Mobile World Congress will have a plethora of Android goodness, but this one really calls our attention. We have been trying to find ways to replace the desktop computer experience with our phones. And if this is happening anytime soon, Canonical’s new revelation is what will make it happen. The Linux-based OS makers are ready to deploy Ubuntu for Android at Mobile World Congress, and it is looking very promising.
We have already tried to use laptop docks, desktop docks, tablets with keyboards, and some people have gone as far as hacking Android devices and installing full desktop linux operating systems on them. But none of these are able to do the job. You either lose some smartphone functionality, or the desktop functionality is not up to par.
Canonical has just revealed that their Ubuntu for Android is almost ready, and it looks like the best option for those that want to unify the smartphone and desktop computing experiences. Unbuntu for Android is mentioned to work in parallel to Android. Meaning that the phone would run both operating systems.
Ubuntu will kick in when the phone is plugged into a monitor, mouse and keyboard. As soon as that phone is disconnected, it will go back to its natural Android OS. Think of it as a dual-booting device, with both Ubuntu and Android in its core.
This is not an Ubuntu app on an Android phone. Rather, it's a way to have the full Android experience when you use your device as a phone and the full Ubuntu experience when it's docked, complete with the full suite of productivity apps and tools from the desktop.Jane SilberCanonical CEO
What is great is that both operating systems will share the same documents. All of your music, videos, contacts, messages, calls and other data will be accessible from either state, giving the smartphone/computer a seamless and unified experience.
Things are not as easy as they seem, though. As Silber states, it is not just an app. Ubuntu will have to come preloaded on smartphones. Canonical didn’t make any statements about any manufacturer partnerships, but this sure seems like a huge step. CEO Jane Silber said “it really depends on them. We’re ready to go.”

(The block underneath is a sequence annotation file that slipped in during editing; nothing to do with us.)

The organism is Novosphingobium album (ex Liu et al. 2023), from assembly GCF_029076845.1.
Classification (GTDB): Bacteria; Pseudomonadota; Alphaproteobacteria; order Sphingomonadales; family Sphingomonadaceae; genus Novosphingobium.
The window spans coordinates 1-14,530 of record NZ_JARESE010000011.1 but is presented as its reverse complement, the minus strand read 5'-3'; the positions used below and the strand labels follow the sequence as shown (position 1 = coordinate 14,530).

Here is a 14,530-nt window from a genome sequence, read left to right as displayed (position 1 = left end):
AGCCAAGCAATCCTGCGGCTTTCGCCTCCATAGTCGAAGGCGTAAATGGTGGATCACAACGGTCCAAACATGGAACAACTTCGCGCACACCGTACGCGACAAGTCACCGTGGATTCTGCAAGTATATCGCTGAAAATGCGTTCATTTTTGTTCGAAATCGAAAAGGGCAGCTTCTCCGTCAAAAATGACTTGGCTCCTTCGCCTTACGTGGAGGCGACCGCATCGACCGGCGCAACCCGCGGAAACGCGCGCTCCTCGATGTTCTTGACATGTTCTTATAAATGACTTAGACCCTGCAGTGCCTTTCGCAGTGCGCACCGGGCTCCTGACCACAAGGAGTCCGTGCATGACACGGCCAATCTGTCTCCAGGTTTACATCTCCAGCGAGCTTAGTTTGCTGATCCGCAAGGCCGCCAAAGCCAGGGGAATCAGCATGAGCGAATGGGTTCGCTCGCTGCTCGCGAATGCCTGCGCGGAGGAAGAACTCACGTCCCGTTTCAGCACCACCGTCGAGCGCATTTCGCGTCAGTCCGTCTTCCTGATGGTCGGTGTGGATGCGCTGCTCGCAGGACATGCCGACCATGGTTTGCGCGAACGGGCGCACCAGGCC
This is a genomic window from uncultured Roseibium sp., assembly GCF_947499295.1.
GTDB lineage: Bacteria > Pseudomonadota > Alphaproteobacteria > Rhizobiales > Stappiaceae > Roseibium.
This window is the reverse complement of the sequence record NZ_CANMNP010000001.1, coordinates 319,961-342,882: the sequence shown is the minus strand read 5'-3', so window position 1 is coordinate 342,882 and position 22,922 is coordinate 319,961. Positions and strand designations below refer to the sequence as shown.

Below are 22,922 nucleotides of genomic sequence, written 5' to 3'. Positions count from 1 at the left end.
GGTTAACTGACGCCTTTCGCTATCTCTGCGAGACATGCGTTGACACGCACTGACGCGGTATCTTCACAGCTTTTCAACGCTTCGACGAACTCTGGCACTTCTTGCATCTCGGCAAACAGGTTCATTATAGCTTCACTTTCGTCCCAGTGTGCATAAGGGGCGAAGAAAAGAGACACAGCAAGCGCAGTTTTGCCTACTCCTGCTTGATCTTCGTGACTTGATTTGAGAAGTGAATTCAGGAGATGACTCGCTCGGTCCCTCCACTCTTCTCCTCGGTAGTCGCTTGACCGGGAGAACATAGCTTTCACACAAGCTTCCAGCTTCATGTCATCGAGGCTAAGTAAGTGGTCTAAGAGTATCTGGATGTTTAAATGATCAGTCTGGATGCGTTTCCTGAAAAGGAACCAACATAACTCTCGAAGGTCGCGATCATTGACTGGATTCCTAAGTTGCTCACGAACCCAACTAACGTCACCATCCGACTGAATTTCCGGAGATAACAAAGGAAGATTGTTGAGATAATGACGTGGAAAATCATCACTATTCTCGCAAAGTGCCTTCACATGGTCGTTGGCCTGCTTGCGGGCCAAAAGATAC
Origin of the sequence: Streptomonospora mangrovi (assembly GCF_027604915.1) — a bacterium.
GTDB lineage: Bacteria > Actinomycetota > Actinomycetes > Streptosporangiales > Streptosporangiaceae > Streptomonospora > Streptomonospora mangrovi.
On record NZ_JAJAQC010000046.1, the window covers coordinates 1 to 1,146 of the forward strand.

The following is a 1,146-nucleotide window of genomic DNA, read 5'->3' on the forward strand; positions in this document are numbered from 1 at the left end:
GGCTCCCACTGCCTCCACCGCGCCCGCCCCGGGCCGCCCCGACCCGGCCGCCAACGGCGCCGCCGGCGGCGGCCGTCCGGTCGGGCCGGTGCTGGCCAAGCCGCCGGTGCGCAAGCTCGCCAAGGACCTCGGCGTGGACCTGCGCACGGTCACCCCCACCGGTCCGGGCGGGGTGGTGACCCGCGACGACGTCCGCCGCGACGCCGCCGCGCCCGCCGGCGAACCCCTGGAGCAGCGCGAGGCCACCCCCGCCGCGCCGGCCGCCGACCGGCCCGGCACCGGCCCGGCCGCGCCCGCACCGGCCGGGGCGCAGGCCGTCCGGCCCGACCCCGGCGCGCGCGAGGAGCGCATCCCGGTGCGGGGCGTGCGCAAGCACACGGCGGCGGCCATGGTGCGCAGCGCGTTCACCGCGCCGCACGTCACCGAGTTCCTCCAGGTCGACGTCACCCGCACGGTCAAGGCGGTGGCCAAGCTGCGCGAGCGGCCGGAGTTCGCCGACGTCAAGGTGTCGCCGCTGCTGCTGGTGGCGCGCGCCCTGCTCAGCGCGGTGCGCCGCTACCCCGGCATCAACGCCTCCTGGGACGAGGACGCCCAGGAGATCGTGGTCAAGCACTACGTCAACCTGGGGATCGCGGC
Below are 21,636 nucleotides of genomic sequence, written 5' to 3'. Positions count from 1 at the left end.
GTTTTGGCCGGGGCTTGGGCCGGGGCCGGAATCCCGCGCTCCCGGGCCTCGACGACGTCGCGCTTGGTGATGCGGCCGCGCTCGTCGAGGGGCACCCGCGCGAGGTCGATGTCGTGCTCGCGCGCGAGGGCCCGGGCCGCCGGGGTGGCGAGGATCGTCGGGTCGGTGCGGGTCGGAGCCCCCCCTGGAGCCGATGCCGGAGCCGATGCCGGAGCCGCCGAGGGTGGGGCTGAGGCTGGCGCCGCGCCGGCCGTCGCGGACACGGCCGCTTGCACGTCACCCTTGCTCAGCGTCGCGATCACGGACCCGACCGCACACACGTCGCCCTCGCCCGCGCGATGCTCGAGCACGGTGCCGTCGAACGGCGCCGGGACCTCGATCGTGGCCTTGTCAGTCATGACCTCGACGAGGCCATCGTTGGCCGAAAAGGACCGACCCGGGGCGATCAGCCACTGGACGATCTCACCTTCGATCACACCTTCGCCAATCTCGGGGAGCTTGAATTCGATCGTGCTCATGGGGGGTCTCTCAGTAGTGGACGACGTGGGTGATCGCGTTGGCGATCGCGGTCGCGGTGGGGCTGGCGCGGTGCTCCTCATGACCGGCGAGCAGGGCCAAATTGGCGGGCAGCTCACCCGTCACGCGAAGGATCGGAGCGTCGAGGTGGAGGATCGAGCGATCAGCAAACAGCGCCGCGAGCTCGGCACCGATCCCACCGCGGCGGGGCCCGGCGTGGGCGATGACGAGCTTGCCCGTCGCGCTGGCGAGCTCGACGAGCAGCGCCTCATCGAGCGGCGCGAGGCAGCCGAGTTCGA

As expected, this will remain free, so some manufacturers better get up on this soon. There will be demonstrations and announcements regarding Ubuntu for Android, at Mobile World Congress. Next week’s presentations will be based on Ubuntu 11.10 “Oneiric Ocelot,” but the software will be improved by April, with the release of Ubuntu 12.04 “Precise Pangolin.”
Definitely stay tuned for this one, as it will likely change mobile computing substantially. Would any of you ditch your computers for a phone with Ubuntu? Do you think there is a chance that Microsoft will bring something similar to its Windows phones, with a full desktop Windows OS when plugged in to a monitor? Now that would make Windows Phone devices enticing.
The Ubuntu team has gone ahead and put together a nice video displaying what Ubuntu for Android is capable of. We have to say that this looks very promising, but we would have liked to see the presenter test out some non-Android-related tasks. But it certainly looks like a much better and intuitive desktop setting, and we assume things won’t be cut down too much.
The video shows how Android apps can be run in the desktop, how the information is shared, and other general demonstrations. So check it out to see what things will be like. Can’t wait to test this out!